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Enemies of Truth are often more Diligent to win over Hearts and Minds than Those on the Side of Truth

4 min • Digitized on October 7, 2021

From Life and Writings of Sir Thomas More, page 275
By Rev. T. E. Bridgett, C.S.S.R.

More did not find many Englishmen to share his anxieties; he thus expresses and laments the general apathy of good Catholics:

If because we know our cause so good we bear ourselves thereupon so bold, that we make light and slight of our adversaries, it may happen to fare between the Catholics and heretics at length, as it fareth sometimes in a suit at the law by some good man, against whom a subtle, wily shrew [i.e. a rogue] beginneth a false action, and asketh from him all the land he hath. This good man sometimes, that knoweth his matter so true, persuadeth to himself that it were not possible for him to lose it by the law.

And when his counsel talketh with him, and asketh him how he can prove this point or that for himself, answereth again: “Fear ye not for that, sir, I warrant you all the country knoweth it. The matter is so true and my part so plain, that I care not what judges, what arbiters, what twelve men go thereon. I will challenge no man for any labour that mine adversary can make therein.”

And with such good hope the good man goeth him home, and there sitteth still and putteth no doubt in the matter. But in the meanwhile his adversary, which for lack of truth of his cause must needs put all his trust in craft, goeth about his matter busily, and by all the false means he may, maketh him friends, some with good fellowship, some with rewards, findeth a fellow to forge him false evidence, maketh means to the sheriff, getteth a partial panel, laboureth the jury, and when they come to the bar hath all his trinkets ready; whereas good Tom Truth cometh forth upon the other side, and because he weeneth all the world knoweth how true his matter is, bringeth never a witness with him, and all his evidence unsorted.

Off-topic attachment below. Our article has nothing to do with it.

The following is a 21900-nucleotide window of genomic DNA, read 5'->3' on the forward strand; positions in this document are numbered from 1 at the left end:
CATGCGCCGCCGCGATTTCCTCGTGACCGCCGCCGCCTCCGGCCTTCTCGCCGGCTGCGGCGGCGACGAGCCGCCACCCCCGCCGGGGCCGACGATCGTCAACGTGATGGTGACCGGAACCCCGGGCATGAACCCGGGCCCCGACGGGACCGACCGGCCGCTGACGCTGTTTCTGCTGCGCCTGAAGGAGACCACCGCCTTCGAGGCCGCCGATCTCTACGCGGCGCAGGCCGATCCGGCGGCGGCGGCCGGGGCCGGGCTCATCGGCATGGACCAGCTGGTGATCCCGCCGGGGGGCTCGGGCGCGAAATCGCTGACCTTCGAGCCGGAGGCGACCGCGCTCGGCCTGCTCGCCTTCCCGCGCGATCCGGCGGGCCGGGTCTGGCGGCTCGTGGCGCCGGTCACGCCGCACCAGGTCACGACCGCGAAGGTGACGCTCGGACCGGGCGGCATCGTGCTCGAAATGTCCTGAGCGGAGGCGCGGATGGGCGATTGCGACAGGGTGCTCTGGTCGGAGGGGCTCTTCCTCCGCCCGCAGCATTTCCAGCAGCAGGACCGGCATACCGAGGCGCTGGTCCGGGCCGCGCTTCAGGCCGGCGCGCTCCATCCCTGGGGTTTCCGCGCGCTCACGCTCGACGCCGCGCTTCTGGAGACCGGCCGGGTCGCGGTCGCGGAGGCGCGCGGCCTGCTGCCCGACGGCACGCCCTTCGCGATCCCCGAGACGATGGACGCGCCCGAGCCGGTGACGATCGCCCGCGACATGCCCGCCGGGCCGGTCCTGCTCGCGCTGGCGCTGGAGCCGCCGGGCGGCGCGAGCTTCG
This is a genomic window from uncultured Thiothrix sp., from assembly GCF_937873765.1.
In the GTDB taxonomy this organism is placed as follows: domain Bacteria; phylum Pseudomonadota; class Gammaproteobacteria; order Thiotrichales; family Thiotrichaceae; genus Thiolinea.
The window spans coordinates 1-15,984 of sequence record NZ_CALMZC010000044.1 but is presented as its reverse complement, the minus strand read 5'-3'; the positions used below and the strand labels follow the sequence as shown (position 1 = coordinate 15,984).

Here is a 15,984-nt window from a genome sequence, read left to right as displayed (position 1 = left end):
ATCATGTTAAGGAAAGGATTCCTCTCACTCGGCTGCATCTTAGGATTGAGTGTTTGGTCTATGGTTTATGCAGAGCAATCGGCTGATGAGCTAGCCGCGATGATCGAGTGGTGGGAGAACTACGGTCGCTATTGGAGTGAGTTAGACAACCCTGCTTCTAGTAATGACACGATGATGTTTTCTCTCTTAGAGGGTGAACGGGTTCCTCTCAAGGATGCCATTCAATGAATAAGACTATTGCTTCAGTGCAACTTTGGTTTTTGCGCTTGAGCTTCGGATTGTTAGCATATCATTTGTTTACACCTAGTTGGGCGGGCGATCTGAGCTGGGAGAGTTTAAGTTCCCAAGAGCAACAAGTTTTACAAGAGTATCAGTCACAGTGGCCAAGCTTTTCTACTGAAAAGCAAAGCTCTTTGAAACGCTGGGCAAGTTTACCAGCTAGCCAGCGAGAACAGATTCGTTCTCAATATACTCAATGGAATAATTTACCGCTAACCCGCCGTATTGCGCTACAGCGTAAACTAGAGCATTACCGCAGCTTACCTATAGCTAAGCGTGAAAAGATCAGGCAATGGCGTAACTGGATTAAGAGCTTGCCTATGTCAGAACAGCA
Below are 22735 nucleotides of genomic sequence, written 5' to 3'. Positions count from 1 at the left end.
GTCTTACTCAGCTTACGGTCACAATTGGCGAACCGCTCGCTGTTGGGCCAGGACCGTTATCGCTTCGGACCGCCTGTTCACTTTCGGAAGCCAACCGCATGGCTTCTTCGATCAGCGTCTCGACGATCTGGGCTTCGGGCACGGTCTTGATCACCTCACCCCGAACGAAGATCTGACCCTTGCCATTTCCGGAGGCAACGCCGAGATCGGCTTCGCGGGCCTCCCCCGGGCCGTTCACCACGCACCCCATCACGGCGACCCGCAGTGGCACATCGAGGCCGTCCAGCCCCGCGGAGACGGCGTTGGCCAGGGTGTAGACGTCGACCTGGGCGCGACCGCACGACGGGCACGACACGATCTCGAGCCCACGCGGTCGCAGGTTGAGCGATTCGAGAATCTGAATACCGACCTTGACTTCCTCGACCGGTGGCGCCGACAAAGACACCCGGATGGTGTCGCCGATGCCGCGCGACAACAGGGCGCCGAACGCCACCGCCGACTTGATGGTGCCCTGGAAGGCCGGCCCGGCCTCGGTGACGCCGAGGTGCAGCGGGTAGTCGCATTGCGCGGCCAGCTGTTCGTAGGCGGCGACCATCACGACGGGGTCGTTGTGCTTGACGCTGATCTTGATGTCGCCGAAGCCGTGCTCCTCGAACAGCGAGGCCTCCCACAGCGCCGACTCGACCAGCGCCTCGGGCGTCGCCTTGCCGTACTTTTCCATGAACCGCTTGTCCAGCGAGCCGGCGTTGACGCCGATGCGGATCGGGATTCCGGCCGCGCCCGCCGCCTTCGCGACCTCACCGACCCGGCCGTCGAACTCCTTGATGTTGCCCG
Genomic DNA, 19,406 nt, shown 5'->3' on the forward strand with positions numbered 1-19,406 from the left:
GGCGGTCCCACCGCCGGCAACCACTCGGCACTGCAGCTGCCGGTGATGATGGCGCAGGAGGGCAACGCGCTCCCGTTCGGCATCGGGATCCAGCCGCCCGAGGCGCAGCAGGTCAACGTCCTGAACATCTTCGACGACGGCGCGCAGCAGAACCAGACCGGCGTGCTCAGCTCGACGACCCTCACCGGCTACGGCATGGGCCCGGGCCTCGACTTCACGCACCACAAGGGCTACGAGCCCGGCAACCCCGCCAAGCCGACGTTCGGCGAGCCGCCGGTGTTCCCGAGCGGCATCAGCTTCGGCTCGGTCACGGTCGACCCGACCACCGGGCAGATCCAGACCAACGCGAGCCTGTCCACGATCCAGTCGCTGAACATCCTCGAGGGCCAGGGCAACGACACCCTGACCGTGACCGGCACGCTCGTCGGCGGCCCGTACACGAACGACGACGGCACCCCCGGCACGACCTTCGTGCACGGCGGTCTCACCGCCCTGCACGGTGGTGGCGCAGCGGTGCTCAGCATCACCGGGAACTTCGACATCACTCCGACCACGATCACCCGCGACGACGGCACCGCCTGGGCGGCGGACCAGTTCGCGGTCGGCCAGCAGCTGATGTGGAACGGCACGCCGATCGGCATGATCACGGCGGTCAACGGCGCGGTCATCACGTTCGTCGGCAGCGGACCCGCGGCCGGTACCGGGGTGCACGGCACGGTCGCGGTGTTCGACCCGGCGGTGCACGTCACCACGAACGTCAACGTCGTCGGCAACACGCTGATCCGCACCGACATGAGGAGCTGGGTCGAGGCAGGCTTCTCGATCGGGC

And one wist I once that brought unto the bar, when the jury was sworn, and openly delivered his counsel, his tinder box, with his flint and his matches, instead of his box of evidence, for that had he left at home. So negligent are good folk sometimes, when the known truth of their matter maketh them over bold.

And surely much after this fashion in many places play these heretics and we. For like as a few birds, always chirking and flying from bush to bush, seem a great many, so these heretics be so busily walking, that in every ale-house, in every tavern, in every barge, and almost every boat, as few as they be, a man shall always find some.

And there be they so busy with their talking (and in better places also where they may be heard), so fervent and importune in putting forth of anything which may serve for the furtherance of their purpose, that between their importunate preaching and the diligence or rather the negligence of good Catholic men, appeareth oft times as great a difference as between frost and fire.

And surely between the true Catholic folk and the false heretics, it fareth also much like as it fared between false Judas and Christ’s faithful Apostles. For while they, for all Christ’s calling upon them to wake and pray, fell fast in a slumber, and after in dead sleep, the traitor neither slept nor slumbered, but went about full busily to betray his Master, and bring himself to mischief.

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